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Fare thee well, sweet Basimilus

Today, we say goodbye to four of our popular modules: Basimilus Iteritas Alter, Manis Iteritas, Cursus Iteritas, and Ataraxic Iteritas. 

A little Iteritas backstory: history of the making of the Basimilus

Way back in the early days of Noise Engineering, Stephen needed to choose a CPU for our oscillators. The landscape at that time was quite different and Stephen, being both new to the world of embedded CPUs and opinionated about what he needed in a processor, opted for a model made by a company called XMOS. It was powerful enough to do what he wanted to do with Sinc Iter (our long defunct 4hp oscillator) and the original Basimilus Iteritas. 

One of the other perks of the CPU was that it was on the more affordable side of the options that fit the bill. In this case, affordability went hand in hand with being an older product in the XMOS lineup. This is what is known as foreshadowing.

XMOS had drawbacks too

As time went on, we saw drawbacks to using the XMOS. It’s not a user-friendly CPU. It’s not able to be updated in the field. To use the XMOS, we designed a special daughterboard (that small board that lives on the back of your Iteritas). It requires a special programmer that then has to connect to a custom PCB that we designed. It also requires special software and knowledge of the command line. 

While there were times that we would have liked it to be field updateable, this limitation was really brought into bright relief when we designed the Versio line. With Versio (and now Legio), customers can swap firmwares through a simple USB connection. This has been wildly popular and lots of you have written in to tell us how much you enjoy this ability.

The core Iteritas modules have two different hardwares: Cursus and Basimilus Iteritas Alter share one version and Manis and Ataraxic Iteritas share another. Over the years, we’ve had a handful of people ask if it is possible to swap them out, and we have had to explain that it’s not possible. 

But the thing is that we didn’t have a good alternative, and we could get XMOS, so we lived with the tradeoffs. 

So what changed?

We spent years living in fear that XMOS would one day end-of-life (EOL) our chip. Over the course of the pandemic, we got them in fits and starts and with zero predictability, despite lead-time buys of over a year. We managed to make it work (and a giant shout out to our manufacturer for making it so), but we were starting to see the writing on the wall.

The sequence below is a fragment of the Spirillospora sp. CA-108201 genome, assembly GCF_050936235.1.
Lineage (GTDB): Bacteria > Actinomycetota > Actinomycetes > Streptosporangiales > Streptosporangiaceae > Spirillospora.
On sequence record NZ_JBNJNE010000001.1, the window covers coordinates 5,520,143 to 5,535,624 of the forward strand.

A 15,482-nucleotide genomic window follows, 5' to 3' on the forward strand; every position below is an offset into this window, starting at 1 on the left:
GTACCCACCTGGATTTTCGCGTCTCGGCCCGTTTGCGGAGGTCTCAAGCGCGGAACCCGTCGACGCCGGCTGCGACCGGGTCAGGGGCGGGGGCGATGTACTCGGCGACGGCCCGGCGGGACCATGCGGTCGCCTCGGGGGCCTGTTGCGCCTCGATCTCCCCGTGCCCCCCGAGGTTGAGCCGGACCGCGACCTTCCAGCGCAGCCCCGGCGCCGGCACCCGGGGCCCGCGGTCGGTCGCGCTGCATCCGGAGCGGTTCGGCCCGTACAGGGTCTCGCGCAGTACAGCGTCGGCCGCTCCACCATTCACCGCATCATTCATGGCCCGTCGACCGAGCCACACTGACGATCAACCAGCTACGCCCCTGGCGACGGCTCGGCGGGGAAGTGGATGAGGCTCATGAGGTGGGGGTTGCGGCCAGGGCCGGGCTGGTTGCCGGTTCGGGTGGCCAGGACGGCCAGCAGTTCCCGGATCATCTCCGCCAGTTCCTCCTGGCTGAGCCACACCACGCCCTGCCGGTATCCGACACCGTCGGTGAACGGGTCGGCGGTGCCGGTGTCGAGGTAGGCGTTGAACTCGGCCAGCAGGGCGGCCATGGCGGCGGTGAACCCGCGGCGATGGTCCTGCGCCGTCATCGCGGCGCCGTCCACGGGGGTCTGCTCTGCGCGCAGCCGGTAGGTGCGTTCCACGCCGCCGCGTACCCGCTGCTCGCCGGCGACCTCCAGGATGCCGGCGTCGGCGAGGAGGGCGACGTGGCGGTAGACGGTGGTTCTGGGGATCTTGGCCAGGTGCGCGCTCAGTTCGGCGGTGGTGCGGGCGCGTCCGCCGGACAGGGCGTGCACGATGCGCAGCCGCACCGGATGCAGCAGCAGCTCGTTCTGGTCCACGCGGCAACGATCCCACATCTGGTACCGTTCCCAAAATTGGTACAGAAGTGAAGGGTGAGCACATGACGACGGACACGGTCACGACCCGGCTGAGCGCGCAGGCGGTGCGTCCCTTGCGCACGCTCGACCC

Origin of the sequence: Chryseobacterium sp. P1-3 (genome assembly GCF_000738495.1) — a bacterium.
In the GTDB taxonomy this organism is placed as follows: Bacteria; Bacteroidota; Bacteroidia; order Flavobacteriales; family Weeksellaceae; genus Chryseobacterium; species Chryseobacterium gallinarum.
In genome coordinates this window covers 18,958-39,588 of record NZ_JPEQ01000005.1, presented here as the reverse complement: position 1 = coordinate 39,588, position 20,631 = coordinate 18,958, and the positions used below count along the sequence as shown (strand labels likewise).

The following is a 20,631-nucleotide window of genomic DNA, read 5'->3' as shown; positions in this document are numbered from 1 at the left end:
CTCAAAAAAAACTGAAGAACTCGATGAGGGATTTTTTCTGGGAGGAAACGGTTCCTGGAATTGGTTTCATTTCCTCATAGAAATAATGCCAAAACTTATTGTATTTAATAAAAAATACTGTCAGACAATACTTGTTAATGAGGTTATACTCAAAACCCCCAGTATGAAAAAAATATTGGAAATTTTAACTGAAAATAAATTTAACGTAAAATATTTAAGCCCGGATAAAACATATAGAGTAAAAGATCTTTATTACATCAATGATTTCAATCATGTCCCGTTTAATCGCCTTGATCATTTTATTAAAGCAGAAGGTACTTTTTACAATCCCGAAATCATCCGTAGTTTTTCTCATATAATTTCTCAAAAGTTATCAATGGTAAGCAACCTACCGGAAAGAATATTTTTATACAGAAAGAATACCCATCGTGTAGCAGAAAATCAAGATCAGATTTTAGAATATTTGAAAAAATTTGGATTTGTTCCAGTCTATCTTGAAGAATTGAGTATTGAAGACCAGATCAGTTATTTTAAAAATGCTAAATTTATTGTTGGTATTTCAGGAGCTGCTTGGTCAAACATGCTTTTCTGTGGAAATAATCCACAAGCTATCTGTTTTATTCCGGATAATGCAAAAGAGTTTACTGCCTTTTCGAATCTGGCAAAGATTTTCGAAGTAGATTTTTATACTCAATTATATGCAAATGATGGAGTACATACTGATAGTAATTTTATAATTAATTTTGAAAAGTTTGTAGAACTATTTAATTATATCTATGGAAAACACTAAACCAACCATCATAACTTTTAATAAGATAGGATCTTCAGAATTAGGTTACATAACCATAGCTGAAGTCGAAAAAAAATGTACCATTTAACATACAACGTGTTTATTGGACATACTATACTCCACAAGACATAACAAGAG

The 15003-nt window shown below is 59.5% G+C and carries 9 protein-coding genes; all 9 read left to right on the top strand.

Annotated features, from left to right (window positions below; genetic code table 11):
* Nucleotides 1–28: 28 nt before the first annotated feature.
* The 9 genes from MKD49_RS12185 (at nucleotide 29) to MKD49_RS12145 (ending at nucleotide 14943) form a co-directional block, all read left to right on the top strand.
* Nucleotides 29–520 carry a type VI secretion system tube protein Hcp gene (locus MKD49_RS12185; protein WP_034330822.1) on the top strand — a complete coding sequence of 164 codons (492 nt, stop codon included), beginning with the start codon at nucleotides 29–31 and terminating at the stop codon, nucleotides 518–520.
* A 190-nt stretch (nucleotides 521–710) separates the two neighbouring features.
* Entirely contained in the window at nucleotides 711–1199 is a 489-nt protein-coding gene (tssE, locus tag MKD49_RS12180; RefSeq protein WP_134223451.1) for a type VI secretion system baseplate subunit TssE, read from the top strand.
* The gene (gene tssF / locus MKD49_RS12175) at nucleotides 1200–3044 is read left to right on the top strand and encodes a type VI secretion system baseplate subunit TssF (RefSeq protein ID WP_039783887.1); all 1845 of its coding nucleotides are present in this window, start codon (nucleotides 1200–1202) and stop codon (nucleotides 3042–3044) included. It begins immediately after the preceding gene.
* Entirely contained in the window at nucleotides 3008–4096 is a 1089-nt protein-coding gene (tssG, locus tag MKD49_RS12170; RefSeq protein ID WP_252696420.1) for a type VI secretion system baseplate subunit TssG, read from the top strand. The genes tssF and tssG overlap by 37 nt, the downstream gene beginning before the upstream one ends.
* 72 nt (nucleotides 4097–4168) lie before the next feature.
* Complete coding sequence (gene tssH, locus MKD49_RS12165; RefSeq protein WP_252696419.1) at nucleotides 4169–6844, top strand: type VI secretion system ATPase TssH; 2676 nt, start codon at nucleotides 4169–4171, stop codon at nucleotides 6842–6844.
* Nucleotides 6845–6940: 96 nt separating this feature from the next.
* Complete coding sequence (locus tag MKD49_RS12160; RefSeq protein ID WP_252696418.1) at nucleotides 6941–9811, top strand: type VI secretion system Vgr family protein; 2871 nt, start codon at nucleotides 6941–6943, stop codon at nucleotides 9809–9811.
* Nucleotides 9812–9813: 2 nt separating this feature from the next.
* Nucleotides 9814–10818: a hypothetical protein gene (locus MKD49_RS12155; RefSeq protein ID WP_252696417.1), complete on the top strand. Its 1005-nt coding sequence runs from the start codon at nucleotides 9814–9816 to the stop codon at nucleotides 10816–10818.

And then one day, the letter came. 

XMOS has officially EOL’d our part. They are gone. Not being able to get the CPU is, to us, a reasonably compelling reason to reassess a product.

What does this mean for the product line?

We have seven Eurorack products that run on XMOS:

XMOS let us know about the EOL at a time when we had a reasonable stock of CPUs, which allowed us to make some spreadsheets (one of our favorite things, as many of you know) and think through options.

The sales velocity of the core Iteritas is high enough that we are concerned about the stock of CPUs. The other Iteritas sell a bit slower. This informed a very difficult decision in a frankly bleak year to cull some of our most popular products. 

The bottom line/TL:DR: We are discontinuing the four core Iteritas, but Loquelic Iteritas, Loquelic Iteritas Percido, and Cursus Iteritas Percido will remain in production for the foreseeable future. 5U (the four core Iteritas) will remain in production as well for the moment. And if you're still in the market for one of the discontinued Iteritas, many retailers still have them in stock, so you've still got time to pick one up.

This option allows us to set aside extra CPUs for warranty repairs. If your module malfunctions, we want to be able to help, and if we don’t have any spare parts, we won’t be able to get them in the future.

Are you going to replace the modules you EOL’d?

Oscillators are one of our favorite types of module in Eurorack, and we have lots of ideas we want to explore in the sound-generator space. We still have plenty of oscillators and voices in our lineup (in additional to the Loquelic Iteritas/Percido and Cursus Iteritas Percido, we also have the Tymp Legio for percussion and Virt Iter Legio for stereo sound design). We hope to eventually have some more direct replacements for you, but for now, we’re working on some other grand things.

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